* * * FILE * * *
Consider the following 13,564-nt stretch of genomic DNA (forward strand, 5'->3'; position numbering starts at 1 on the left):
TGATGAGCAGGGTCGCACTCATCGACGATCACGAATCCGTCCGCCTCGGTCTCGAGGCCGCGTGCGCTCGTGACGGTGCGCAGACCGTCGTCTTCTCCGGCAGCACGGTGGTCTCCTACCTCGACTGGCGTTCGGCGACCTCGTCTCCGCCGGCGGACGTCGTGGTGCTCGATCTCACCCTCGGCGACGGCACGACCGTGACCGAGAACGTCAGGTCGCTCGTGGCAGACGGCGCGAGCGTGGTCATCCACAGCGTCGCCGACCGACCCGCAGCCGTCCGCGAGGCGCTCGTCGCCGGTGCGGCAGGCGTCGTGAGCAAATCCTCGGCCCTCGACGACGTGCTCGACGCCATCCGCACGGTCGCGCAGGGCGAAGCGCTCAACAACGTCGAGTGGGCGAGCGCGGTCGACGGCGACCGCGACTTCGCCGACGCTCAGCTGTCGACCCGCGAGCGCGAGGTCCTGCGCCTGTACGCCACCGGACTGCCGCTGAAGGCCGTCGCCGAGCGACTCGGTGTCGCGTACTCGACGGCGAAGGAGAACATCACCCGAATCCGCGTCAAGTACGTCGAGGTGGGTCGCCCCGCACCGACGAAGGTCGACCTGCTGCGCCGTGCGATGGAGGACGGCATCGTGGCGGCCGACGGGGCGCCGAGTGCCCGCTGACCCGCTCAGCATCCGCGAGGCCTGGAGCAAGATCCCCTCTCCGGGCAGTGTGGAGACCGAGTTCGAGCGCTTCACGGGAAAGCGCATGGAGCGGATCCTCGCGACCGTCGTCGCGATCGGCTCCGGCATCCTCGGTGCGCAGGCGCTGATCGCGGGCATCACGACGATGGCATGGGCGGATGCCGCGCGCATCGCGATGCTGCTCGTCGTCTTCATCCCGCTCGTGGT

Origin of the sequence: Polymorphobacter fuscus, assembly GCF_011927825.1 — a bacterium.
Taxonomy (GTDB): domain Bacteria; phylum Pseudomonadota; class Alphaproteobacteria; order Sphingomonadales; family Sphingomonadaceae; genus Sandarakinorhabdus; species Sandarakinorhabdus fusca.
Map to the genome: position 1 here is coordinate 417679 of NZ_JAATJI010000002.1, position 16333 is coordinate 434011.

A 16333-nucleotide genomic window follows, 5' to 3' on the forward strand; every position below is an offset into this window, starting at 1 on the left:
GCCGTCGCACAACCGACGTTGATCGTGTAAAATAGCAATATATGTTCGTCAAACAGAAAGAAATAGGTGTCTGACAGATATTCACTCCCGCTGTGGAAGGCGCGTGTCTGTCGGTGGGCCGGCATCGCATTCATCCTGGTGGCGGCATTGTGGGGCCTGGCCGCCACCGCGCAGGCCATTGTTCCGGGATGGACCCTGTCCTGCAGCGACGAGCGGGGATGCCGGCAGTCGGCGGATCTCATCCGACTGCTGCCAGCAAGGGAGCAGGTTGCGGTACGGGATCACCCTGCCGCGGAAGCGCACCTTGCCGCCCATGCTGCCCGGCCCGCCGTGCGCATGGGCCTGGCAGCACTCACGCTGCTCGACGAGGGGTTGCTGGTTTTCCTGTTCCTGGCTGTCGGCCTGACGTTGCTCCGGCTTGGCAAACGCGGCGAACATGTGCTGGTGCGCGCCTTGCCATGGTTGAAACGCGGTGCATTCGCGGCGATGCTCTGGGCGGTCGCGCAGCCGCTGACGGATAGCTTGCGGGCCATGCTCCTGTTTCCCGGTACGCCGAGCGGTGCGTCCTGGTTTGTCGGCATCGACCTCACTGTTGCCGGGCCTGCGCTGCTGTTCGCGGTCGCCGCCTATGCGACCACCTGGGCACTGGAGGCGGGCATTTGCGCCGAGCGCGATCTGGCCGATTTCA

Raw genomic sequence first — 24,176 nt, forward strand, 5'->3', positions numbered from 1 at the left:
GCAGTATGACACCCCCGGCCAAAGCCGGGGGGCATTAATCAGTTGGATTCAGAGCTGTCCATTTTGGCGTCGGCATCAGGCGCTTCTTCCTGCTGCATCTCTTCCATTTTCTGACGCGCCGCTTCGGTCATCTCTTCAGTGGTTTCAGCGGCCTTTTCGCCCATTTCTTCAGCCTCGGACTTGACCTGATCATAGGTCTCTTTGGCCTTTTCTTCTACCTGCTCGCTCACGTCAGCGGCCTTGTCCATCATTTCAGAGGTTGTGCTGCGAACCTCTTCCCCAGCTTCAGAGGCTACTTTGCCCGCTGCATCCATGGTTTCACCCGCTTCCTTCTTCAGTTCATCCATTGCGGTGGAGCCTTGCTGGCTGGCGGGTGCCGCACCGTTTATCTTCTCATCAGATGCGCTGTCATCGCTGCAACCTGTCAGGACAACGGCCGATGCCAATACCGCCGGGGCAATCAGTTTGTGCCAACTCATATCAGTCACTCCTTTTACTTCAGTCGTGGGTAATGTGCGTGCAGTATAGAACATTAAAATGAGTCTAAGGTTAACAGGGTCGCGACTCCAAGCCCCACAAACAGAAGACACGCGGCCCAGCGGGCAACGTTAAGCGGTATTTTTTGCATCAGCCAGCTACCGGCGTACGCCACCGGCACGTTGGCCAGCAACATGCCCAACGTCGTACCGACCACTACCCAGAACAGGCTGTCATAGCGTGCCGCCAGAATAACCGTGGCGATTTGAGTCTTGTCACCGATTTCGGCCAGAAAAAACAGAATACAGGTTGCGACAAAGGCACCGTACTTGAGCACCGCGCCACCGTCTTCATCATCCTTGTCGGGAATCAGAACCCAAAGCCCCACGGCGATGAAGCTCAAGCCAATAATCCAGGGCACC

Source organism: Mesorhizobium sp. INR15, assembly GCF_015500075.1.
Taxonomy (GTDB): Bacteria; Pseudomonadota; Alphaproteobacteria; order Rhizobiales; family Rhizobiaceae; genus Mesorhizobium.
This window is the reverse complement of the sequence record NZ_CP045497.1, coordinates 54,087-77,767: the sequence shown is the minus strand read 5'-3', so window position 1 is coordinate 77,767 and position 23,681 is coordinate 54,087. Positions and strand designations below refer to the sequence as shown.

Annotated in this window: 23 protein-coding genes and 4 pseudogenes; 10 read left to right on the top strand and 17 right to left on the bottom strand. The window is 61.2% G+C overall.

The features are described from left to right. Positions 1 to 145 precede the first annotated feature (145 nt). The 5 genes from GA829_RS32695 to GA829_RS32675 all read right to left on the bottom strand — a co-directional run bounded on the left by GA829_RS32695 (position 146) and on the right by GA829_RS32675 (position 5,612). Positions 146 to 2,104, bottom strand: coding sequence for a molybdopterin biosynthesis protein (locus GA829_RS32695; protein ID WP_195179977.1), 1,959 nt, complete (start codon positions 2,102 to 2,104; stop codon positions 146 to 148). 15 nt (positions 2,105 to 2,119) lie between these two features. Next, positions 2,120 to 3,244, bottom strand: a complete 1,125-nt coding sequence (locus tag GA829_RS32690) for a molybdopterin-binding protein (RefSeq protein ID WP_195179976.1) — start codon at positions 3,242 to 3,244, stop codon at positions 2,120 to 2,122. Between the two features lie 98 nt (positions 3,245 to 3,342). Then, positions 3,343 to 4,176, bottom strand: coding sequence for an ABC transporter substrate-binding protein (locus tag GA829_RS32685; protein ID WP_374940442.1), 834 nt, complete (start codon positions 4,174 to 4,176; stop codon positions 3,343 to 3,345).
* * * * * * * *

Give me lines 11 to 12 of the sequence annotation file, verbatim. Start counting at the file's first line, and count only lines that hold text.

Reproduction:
Taxonomy (GTDB): Bacteria; Pseudomonadota; Alphaproteobacteria; order Rhizobiales; family Rhizobiaceae; genus Mesorhizobium.
This window is the reverse complement of the sequence record NZ_CP045497.1, coordinates 54,087-77,767: the sequence shown is the minus strand read 5'-3', so window position 1 is coordinate 77,767 and position 23,681 is coordinate 54,087. Positions and strand designations below refer to the sequence as shown.